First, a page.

It seemed like a good idea at the time. My book had just been published in French so I was naturally flattered to take part in a bike tour during which I would talk about the book.
The tour was being organised by Vivacité radio station on the day before car-free day. It sounded like the perfect opportunity. I have loved car free day from the day it was launched. It turns the city into a wonderfully quiet place where people get around by every kind of transport except the car.
I was expecting that the interview would involve a gentle ride around town, with frequent stops to talk about Brussels. It turned out that they had something competely different in mind.
I arrived to find that I was going to join a peleton of serious Belgian cyclists who were about to set off on a 31 kilometre ride around Brussels. Now, I am a reasonably enthusiastic cyclist, but no one would call me the Bradley Wiggins of Brussels. My heart sank when I saw that the route involved the long climb up Boulevard du Jardin Botanique and another stiff heave up to the Parc du Cinquantenaire.
It got worse. I was given a bike that was the wrong size. Then told to put on a backpack which contained a radio transmitter and fifty heavy batteries. I was going to have to do the interview while cycling through Brussels, wearing headphones all the time so that I could follow the live broadcast.
We set off with two cool police cyclists leading the way, followed by a dozen or so cyclists, followed by the Vivacité broadcasting van. The interviewer cycled alongside me to ask various questions along the way. It was barely possible to hear the questions because of the loud French pop music that Vivacité likes to play. I was struggling to breathe on one steep hill when I was asked to explain the meaning of the Brussels dialect expression Schieven architek.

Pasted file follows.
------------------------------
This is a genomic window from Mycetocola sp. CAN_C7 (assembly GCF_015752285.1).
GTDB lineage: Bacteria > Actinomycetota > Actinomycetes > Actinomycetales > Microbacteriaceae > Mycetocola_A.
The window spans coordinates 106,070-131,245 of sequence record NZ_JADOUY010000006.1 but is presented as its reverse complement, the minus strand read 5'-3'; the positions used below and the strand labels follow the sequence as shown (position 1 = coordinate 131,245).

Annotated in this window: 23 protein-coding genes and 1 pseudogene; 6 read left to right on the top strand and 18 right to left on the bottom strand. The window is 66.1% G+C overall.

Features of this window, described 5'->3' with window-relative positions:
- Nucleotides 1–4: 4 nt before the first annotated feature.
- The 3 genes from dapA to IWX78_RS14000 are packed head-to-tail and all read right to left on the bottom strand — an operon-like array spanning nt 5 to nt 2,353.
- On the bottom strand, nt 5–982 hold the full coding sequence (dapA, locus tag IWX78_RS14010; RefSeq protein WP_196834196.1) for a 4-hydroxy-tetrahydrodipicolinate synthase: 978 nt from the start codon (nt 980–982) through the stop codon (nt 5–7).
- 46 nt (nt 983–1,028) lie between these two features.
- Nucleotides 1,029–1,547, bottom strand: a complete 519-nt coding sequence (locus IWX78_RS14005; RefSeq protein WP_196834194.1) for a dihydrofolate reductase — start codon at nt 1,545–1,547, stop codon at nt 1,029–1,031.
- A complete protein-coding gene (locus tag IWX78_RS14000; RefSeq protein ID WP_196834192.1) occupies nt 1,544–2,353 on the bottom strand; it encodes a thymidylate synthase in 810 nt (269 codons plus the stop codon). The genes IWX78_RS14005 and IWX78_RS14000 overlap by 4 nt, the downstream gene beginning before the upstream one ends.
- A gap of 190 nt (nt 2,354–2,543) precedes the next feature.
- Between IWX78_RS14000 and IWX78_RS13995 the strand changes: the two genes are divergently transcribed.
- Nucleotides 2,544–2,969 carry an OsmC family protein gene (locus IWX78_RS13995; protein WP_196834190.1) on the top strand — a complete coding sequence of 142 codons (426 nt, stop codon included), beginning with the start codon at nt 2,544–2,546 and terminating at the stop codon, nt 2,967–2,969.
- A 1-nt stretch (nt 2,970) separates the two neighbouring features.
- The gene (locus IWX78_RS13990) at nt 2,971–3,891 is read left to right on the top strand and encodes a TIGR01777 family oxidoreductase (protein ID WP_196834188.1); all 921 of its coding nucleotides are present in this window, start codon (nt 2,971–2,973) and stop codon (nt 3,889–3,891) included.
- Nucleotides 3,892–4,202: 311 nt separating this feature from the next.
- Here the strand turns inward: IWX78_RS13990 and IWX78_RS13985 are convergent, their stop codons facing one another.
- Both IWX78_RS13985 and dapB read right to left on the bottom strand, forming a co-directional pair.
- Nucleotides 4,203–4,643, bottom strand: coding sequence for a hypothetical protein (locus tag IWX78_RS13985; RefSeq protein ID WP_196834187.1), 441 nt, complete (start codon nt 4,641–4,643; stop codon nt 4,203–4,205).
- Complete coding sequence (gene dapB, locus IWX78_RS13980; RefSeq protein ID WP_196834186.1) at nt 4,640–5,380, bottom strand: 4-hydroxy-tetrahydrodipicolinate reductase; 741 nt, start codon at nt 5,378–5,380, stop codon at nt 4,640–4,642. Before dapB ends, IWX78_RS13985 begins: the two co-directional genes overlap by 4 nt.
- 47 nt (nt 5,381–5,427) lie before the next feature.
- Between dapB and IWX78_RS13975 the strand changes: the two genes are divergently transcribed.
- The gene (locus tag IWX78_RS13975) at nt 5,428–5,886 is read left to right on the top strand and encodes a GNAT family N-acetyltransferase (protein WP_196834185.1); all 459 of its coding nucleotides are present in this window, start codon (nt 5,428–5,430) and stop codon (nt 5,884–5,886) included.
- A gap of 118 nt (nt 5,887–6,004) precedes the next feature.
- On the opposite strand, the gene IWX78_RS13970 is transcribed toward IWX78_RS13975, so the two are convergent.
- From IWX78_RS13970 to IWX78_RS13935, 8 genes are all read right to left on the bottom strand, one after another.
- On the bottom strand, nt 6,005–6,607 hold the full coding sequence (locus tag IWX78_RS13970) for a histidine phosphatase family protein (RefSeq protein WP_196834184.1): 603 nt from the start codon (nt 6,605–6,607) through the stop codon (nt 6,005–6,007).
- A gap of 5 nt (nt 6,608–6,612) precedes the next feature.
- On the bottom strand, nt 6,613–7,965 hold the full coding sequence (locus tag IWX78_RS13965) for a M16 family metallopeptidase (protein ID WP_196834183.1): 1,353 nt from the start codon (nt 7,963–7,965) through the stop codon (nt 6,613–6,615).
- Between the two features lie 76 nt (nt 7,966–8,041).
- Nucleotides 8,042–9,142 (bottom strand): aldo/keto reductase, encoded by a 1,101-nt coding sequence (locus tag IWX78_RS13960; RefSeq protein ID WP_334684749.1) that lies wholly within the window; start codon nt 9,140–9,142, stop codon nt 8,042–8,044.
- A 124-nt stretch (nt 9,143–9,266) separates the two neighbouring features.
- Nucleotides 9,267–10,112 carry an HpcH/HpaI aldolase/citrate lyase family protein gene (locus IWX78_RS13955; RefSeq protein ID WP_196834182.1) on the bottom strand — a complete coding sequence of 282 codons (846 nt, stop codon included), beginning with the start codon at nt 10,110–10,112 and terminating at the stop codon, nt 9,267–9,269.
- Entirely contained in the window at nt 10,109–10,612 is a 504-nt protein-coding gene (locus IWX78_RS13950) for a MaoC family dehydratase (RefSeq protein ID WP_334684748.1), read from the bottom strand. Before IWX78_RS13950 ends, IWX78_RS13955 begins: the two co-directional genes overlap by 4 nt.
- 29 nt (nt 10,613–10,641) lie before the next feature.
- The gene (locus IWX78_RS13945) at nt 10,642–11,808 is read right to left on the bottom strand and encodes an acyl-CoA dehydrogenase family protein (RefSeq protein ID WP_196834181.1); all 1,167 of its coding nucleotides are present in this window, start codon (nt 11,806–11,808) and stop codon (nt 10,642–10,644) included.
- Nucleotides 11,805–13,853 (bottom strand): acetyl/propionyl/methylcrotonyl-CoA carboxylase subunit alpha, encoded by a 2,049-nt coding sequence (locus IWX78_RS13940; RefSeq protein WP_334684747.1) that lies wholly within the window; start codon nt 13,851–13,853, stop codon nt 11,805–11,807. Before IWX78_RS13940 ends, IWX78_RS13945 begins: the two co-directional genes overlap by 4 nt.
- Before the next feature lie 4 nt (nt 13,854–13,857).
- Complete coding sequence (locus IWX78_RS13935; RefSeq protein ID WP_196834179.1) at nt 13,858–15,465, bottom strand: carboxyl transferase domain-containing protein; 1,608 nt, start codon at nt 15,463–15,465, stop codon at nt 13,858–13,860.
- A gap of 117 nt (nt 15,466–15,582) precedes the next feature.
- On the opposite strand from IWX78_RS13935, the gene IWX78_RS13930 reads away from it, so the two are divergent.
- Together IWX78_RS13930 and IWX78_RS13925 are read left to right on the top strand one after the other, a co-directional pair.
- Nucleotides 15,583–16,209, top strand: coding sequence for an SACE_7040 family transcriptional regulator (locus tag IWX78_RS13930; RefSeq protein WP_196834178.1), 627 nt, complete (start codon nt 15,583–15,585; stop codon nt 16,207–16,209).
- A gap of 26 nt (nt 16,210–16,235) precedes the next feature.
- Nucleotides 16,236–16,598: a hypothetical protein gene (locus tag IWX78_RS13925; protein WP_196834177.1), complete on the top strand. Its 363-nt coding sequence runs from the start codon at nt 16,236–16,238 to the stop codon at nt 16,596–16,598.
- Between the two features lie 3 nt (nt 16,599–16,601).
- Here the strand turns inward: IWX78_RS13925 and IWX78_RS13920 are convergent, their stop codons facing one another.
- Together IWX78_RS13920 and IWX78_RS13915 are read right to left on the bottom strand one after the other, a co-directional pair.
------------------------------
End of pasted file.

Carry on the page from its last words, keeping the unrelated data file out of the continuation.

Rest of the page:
Anyone listening to Radio Vivacité at around 16.00 would have heard me say something along the lines of - C'est puff quelqu'un a qui gasp l'on ne oh thank heavens, someone is giving me a push peut pas we made it faire confiance.
You do not realise how many hills there are in Brussels until you have cycled through the city with a radio transmitter strapped to your back while trying to explain why you consider Flagey the best place in town for frites. Next time I have to do an interview, I am going to be sitting on a chair in a studio sipping a glass of wine.
The programme was presented by Adrien Joveneau who has written an excellent guide to cycle trails in Belgium titled Le Beau Vélo Ravel